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Make Votes Matter

Posted by jonathanfryer on Saturday, 30th June, 2018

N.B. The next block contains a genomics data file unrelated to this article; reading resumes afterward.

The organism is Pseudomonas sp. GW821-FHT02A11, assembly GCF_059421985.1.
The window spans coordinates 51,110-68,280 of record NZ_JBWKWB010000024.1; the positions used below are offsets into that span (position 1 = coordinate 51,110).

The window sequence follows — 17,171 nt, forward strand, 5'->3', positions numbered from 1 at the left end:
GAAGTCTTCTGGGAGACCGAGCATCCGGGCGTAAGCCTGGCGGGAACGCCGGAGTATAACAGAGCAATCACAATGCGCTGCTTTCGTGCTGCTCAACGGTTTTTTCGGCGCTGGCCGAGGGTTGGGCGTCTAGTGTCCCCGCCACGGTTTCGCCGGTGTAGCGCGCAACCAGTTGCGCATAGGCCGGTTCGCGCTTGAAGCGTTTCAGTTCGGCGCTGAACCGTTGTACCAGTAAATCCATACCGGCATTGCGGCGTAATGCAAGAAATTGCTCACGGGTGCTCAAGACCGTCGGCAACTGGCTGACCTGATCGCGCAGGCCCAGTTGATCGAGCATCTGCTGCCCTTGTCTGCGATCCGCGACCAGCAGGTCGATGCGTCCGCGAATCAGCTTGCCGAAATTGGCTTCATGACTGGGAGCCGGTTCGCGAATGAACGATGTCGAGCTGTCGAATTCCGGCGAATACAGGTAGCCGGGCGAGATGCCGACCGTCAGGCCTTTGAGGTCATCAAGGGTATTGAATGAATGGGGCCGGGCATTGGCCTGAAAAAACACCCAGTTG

Make Votes MatterBritain’s democracy is at a crisis point, with the Prime Minister shackled by the need to appease about 60 hardline Brexiteers in her parliamentary party as well as the whims of the 10 right-wing DUP members from Northern Ireland, whose support she bought with a bung of a billion pounds. Meanwhile, the Opposition Labour Party, which should be on the crest of a wave given the government’s incompetence and distress, is actually behind in the opinion polls, thanks to Jeremy Corbyn’s endorsement of Hard Brexit and fears among the middle ground of UK voters that the party wants to turn Britain into a kind of socialist utopia. The voices of the Liberal Democrats and Greens, meanwhile, are muted by the fact that their parliamentary representation is disproportionately small — just one MP in the Greens’ case. This is a direct result of the country’s antiquated first-past-the-post electoral system, which means that many electors vote not for the party whose policies they agree with, but for the lesser of two evils — or who don’t bother voting at all, “because my vote won’t make any difference”. Some people might argue that the current system obliges both the Conservatives and Labour to be “broad churches”, to be able to have a chance of forming a working majority, but the Brexit situation has underlined the fact that there are deep splits within both parties, making it difficult for either of them to hold a coherent line. For these and other reasons, pressure is building for a reform of the electoral system to some form of proportional representation — which already exists in Scotland and Northern Ireland and was used in the European elections nationwide. The Single Transferable Vote (STV) system used in Ireland is probably the most effective in producing results that largely reflect the electorate’s wishes, and which give the voter the opportunity to differentiate between their feelings about different candidates or parties. So today, when  there is a national day of action in favour of fairer votes — proportional representation — don’t be surprised to see or hear a lot about STV. No electoral system is perfect, but STV gives more power to the voter, and would avoid the most grotesque distortion as of the current system, in which sometimes a party can win fewer votes but more seats.